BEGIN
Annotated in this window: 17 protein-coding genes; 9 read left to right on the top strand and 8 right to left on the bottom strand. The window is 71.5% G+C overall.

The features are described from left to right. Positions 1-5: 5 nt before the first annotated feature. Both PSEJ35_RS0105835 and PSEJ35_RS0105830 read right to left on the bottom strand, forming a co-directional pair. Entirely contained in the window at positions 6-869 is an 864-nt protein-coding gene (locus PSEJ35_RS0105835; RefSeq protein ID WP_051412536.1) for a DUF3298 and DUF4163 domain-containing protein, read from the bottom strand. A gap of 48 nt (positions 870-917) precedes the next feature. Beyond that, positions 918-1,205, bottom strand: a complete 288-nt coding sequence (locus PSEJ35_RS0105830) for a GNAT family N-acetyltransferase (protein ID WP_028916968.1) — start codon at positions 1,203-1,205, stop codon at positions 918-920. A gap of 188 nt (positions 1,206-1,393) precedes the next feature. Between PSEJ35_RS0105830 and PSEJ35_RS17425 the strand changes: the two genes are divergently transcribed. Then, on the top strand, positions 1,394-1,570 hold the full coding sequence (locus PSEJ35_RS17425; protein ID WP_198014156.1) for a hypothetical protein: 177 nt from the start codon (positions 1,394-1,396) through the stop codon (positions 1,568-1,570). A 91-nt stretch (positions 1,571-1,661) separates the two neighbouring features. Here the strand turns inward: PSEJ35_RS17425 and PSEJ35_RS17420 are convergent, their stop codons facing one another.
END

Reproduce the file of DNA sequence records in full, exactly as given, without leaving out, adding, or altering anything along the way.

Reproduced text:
Annotated in this window: 17 protein-coding genes; 9 read left to right on the top strand and 8 right to left on the bottom strand. The window is 71.5% G+C overall.

The features are described from left to right. Positions 1-5: 5 nt before the first annotated feature. Both PSEJ35_RS0105835 and PSEJ35_RS0105830 read right to left on the bottom strand, forming a co-directional pair. Entirely contained in the window at positions 6-869 is an 864-nt protein-coding gene (locus PSEJ35_RS0105835; RefSeq protein ID WP_051412536.1) for a DUF3298 and DUF4163 domain-containing protein, read from the bottom strand. A gap of 48 nt (positions 870-917) precedes the next feature. Beyond that, positions 918-1,205, bottom strand: a complete 288-nt coding sequence (locus PSEJ35_RS0105830) for a GNAT family N-acetyltransferase (protein ID WP_028916968.1) — start codon at positions 1,203-1,205, stop codon at positions 918-920. A gap of 188 nt (positions 1,206-1,393) precedes the next feature. Between PSEJ35_RS0105830 and PSEJ35_RS17425 the strand changes: the two genes are divergently transcribed. Then, on the top strand, positions 1,394-1,570 hold the full coding sequence (locus PSEJ35_RS17425; protein ID WP_198014156.1) for a hypothetical protein: 177 nt from the start codon (positions 1,394-1,396) through the stop codon (positions 1,568-1,570). A 91-nt stretch (positions 1,571-1,661) separates the two neighbouring features. Here the strand turns inward: PSEJ35_RS17425 and PSEJ35_RS17420 are convergent, their stop codons facing one another.